Cybersecurity Within SMEs – Strategy to Protect Sensible Data –

cybersecurity for small businesses

Abstract

A strong cybersecurity strategy can help protect your name and the trust of your clients in your
company. This is where the 3Ps – people, processes, policy – come into play and aid in drawing
up an action plan that can be followed by small and medium-sized enterprises (SMEs in short)
everywhere.

1. Introduction

We have been talking for a while now about the possibility of everybody to be subjected to small
or large-scale cyber-crime. Cyber threats are universal and they are growing both in numbers and
intensity. The actors behind these threats are not only trying to break into an organizations
network, but also seek to bag their data.

Today most companies operate online for multiple reasons: more exposure, facilitation of
services and reach etc. Consequently, they are targeted more and more often. SMEs are part of an
entire chain of exchange of data, operating in connection with clients, authorities, other
companies and so on. This leads to the conclusion that sensitive information is communicated
between parties and is held by SMEs all over the world as part of their normal course of business.
Clients entrust you with sensible personal data such as financial reports, healthcare information
or trade secrets, making your company the perfect target for cyber-criminals.

I will provide some reasons why cybersecurity is a vital problem-area that should be taken into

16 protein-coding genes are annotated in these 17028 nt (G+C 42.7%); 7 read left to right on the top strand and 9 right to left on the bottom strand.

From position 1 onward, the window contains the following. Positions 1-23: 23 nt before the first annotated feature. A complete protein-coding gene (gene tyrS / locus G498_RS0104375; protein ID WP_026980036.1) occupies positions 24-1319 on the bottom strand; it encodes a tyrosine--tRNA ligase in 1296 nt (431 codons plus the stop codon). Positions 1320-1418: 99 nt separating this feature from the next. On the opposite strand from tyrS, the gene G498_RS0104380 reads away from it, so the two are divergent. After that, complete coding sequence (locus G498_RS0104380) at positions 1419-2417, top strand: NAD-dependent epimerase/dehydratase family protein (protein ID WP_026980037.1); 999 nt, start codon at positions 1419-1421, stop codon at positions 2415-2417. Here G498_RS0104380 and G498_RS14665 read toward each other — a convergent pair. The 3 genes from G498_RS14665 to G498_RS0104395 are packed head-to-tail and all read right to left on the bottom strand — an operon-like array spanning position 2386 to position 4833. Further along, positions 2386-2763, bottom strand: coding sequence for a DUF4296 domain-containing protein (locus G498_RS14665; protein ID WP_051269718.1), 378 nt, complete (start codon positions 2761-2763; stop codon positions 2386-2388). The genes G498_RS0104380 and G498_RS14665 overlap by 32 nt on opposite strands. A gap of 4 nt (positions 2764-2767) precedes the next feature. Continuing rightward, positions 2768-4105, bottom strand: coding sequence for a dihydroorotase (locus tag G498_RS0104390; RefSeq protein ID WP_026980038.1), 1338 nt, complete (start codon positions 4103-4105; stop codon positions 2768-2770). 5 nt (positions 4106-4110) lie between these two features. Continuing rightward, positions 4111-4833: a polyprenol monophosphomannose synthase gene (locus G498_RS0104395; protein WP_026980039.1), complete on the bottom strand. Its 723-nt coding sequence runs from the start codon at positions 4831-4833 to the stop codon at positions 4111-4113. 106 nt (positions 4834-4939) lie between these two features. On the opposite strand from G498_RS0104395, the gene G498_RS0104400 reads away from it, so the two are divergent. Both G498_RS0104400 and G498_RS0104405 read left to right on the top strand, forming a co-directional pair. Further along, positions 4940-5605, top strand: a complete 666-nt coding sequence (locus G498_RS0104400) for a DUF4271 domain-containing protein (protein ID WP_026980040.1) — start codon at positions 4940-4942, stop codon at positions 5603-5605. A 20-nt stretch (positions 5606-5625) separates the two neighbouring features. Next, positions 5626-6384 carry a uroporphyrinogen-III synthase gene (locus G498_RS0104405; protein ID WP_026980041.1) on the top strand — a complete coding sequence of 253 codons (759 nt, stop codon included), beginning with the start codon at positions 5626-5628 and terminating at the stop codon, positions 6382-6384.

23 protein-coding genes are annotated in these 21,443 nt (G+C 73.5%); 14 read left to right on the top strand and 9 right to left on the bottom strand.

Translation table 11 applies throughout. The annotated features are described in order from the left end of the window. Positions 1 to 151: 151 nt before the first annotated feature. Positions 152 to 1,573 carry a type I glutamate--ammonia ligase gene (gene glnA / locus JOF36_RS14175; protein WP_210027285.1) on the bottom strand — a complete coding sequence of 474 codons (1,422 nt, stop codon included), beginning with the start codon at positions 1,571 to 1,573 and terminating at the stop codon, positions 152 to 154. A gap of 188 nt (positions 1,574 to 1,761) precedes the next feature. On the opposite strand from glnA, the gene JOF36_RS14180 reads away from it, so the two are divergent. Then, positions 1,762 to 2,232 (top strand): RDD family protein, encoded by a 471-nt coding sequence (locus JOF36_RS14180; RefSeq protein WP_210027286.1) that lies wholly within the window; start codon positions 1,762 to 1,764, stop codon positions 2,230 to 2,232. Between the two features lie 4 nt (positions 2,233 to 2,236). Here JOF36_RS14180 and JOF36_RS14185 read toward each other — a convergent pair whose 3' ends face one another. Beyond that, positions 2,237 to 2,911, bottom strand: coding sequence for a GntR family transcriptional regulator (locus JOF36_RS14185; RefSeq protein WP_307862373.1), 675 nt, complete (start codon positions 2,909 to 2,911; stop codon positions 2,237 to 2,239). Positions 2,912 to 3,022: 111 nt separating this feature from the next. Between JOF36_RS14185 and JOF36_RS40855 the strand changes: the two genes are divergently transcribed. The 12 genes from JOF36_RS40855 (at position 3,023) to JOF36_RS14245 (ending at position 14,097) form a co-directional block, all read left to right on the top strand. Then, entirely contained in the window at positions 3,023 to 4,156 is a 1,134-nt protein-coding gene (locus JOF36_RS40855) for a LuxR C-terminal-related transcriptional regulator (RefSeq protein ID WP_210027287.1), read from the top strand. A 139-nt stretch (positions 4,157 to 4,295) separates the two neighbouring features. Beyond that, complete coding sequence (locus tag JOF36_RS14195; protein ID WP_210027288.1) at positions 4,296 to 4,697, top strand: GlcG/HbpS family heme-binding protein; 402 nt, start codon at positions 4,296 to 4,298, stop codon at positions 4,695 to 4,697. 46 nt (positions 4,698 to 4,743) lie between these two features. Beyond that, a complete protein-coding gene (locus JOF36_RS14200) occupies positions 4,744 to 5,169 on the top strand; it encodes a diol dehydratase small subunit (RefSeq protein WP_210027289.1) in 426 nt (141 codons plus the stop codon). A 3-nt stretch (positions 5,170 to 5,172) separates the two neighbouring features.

account by companies in todays’ threat landscape, followed by a short overview of the aspects
that should be taken into account when drawing up a security plan. Finally, the article makes the
case for consultancy in all things cyber and gives some advantages of collaboration with experts
in cybersecurity.

2. Pitfalls of an unprepared SME when faced with cyber threats

Why is it so important for an enterprise to not only detect and recover when faced with a cyber-
attack, but also prevent such threats as much as possible? The answer is quite clear and it comes
in the form of another question that you should ask yourself: How will your clients see you if you
lose their data? The trust of clients and keeping a good name is vital for any
organization/company. A data breach will inevitably lead to reputation damages and usually high
amounts of fines, not to mention the possibility that, if your network is compromised due to
ransomware, your entire business could be blocked.

Having said all of these, it is obvious that cybersecurity should be taken seriously, this being
highlighted by a recent study that showed the fact that 43% of cyber-attacks target small
businesses and 60% of them go out of business within six months.

3. 3Ps of cybersecurity

Now it is time to move on and discuss the ways in which the above-mentioned dangers can be
prevented, efficiently responded to and ultimately lead to resilience from the part of the
enterprise. Every cyber-strategy should have as objectives prevention, detection and recovery
when dealing with cyber threats. This is simply because, as stated before, you want to avoid
being subjected to a cyber-attack, in the first place. However, if malicious things get past your
preventative measures, you should be able to quickly detect them in order to mitigate damage as
much as possible and, finally have a system in place that can help you recover from the attack.
In order to achieve these three objectives, there are three types of controls that have to be taken
into account when drafting a cybersecurity strategy. They are usually named the “3Ps of
cybersecurity”: People, Processes and Policy. These three controls form an ecosystem and are
equally important for the well-functioning of the internal cybersecurity plan of a company. They
are correlated and their development needs to be synchronized, since untrained staff could cancel